Personally, I think this is a failure.Here are my reasons.Well firstly the rocket exploded just as it was about to take of and that means it was a failure because it didn't even move a feet of the ground.I also think its a failure because all of that smoke is not really supposed to come out of the rocket like that so that means maybe the thruster or one of the engines have exploded.This is also a lot of smoke which will affect for climate change very badly. This will mainly affect global warming and pollution because of all the greenhouse gases and fumes from the smoke of the rocket.

    Reply to this comment
  • Noel-Park-logo-250x250.jpg brilliant_blackberry | Noel Park Primary School
    22 Nov 2019

    I looked up the dictionary definition of failure, which is simply a lack of success. It is, therefore, a failure if the Starship doesn't do what it was designed to do and, in this way, the Starship prototype was definitely a failure. The founder of Space X has been giving regular updates on its progress and in September said that it was planning to launch it on a test flight within a few months.

    He said, "This thing is going to take off, fly to 65,000 feet, about 20 kilometers, and come back and land in about one to two months. So that giant thing, it's going to be pretty epic to see that thing take off and come back. ... It's wild."

    This clearly isn’t going to happen now which, in the minds of many, would make it a failure. Although the outcome was not completely unexpected, this doesn’t make it any less of a failure as it is incapable of doing the job it was designed to do.

    I think the problem is that people are seeing the word ‘failure’ and immediately thinking it is a negative thing. In the context of the Starship this failure isn’t entirely negative since they using it to improve and learn from their mistakes.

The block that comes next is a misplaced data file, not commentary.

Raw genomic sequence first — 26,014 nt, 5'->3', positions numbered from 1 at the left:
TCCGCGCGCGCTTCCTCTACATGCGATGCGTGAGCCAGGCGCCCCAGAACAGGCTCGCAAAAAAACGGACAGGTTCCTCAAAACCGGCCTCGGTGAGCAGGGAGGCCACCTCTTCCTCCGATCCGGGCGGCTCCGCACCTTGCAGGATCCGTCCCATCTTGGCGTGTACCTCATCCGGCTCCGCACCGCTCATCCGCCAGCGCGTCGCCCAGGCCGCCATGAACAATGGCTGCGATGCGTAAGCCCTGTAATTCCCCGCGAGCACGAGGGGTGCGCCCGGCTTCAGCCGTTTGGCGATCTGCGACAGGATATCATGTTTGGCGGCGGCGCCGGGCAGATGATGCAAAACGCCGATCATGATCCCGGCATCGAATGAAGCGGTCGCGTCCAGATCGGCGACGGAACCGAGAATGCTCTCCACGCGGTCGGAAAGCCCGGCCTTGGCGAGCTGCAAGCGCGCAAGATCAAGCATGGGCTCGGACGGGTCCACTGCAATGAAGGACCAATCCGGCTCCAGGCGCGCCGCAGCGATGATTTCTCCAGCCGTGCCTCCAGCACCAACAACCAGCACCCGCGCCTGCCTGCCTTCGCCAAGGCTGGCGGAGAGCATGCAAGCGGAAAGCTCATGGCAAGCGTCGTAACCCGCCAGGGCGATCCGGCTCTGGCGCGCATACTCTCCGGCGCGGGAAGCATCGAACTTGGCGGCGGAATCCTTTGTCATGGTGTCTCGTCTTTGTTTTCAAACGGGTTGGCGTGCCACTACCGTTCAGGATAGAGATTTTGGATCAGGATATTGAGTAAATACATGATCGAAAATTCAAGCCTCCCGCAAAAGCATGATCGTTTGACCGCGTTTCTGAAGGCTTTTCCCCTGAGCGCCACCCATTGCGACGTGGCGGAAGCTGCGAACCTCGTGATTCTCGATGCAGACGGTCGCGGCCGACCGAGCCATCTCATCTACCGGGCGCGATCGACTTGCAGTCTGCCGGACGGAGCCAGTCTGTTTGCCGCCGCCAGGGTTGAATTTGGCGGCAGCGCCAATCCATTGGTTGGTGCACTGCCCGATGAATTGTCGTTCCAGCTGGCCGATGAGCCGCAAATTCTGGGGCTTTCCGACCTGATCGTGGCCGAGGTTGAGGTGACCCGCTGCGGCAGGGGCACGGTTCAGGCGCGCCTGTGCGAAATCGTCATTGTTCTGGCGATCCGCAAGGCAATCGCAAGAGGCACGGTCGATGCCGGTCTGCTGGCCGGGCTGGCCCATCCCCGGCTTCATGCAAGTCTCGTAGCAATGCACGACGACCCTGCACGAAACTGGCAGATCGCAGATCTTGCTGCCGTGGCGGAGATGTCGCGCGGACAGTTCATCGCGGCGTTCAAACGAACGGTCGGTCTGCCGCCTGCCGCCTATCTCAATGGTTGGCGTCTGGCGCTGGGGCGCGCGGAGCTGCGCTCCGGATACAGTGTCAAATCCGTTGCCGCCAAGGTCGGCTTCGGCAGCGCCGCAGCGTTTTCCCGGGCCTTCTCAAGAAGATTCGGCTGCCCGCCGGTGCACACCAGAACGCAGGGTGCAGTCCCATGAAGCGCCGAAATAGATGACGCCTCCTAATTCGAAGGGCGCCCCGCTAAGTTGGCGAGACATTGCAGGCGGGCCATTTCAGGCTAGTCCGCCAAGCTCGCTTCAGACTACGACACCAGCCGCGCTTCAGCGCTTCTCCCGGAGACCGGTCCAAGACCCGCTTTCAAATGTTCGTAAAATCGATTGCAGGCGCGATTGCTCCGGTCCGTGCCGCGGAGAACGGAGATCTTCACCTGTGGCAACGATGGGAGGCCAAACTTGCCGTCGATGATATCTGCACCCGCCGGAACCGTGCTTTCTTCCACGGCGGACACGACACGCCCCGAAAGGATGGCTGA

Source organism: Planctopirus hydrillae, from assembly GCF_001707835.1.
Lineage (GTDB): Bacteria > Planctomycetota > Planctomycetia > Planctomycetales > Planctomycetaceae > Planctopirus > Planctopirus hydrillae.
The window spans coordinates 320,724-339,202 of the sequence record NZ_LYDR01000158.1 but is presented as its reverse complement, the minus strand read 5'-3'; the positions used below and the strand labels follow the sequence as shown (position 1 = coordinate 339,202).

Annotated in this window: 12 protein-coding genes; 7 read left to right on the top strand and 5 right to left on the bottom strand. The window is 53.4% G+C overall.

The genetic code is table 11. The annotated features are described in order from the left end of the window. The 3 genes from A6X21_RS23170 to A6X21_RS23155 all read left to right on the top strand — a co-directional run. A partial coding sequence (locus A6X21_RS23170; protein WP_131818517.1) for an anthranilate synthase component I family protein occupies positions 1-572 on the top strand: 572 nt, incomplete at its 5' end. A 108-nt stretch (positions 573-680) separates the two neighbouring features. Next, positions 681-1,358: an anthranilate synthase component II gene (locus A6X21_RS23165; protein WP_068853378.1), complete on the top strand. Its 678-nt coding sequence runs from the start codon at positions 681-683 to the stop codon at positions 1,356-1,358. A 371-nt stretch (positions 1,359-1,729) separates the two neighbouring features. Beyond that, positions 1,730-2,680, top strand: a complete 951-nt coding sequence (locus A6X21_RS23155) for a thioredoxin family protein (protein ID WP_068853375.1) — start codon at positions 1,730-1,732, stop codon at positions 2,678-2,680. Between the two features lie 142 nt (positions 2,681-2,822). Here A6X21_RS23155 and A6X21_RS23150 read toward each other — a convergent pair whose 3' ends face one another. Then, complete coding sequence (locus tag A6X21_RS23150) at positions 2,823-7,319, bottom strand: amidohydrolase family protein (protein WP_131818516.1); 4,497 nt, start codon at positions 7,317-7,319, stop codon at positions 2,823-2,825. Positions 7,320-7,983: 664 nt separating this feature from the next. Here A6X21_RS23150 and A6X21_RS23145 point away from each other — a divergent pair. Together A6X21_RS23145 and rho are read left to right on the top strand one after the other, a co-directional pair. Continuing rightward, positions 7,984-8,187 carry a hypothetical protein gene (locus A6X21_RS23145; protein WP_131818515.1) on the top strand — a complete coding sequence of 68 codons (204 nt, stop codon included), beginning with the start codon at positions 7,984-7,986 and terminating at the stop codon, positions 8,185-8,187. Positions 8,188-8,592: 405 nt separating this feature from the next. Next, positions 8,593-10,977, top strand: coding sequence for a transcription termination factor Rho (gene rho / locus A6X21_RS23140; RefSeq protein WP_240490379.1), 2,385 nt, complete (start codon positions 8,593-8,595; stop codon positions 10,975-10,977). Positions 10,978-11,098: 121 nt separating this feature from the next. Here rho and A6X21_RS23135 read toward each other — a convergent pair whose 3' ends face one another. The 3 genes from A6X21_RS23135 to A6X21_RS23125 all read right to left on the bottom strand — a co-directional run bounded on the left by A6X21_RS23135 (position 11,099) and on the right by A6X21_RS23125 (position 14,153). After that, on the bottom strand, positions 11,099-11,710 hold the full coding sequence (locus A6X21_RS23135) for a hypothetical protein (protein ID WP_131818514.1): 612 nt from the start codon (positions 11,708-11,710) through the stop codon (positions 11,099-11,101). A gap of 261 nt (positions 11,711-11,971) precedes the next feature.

In conclusion, I see this as a definite failure, but not one that is necessarily a bad thing.

    Reply to this comment
  • The-Ruth-Gorse-logo-250x250.jpg creative_sparrow | The Ruth Gorse Academy
    22 Nov 2019

    I have concluded that the sub heading in the BBC article is not only unfair, it’s incorrect for calling it a ‘major failure’. My opinions are based on reading the full BBC article and comparing and checking it over on other sites including the SpaceX twitter page (which didn’t sound too negative) as well as using the information included in this post. I feel that the BBC mislead the readers to think the whole test was some epic failure. Even though the full article does go on to explain some details of the test, if a reader just glances over at the first few lines, then the person may just go away thinking that Elon Musk’s SpaceX has taken on a real major setback, which is not entirely true.

    The prototype MK-1 had gone through a vigorous test to push the prototype to the maximum pressure level and so I believe there was always a real chance of it exploding anyway, especially when you take a test to the extreme. How I see it, the whole experiment was a negative, only in terms of delaying the company’s timeline for their plans. But, the positives are that SpaceX will now move on to newer, more advanced technology to the MK-3 design which is what space innovation is all about. After all, this is what SpaceX do: "build, test and iterate".

    Reply to this comment
    1. tom Tom @ the BNC
      creative_sparrow's comment 25 Nov 2019

      A sceptical comment, creative_sparrow! Though should we also be sceptical of SpaceX's comment?

      Reply to this comment
      1. The-Ruth-Gorse-logo-250x250.jpg creative_sparrow | The Ruth Gorse Academy
        Tom @ the BNC's comment 25 Nov 2019

        Yes, we should also be skeptical about SpaceX’s own comments of downplaying the whole test failure. After all, no explosion is going to look good for SpaceX, even if it’s just a test. So, Elon Musk’s job is to make the whole incident as just a run of the mill problem, even though he probably wishes the test didn’t fail as I’m sure it will bring some difficult challenges ahead.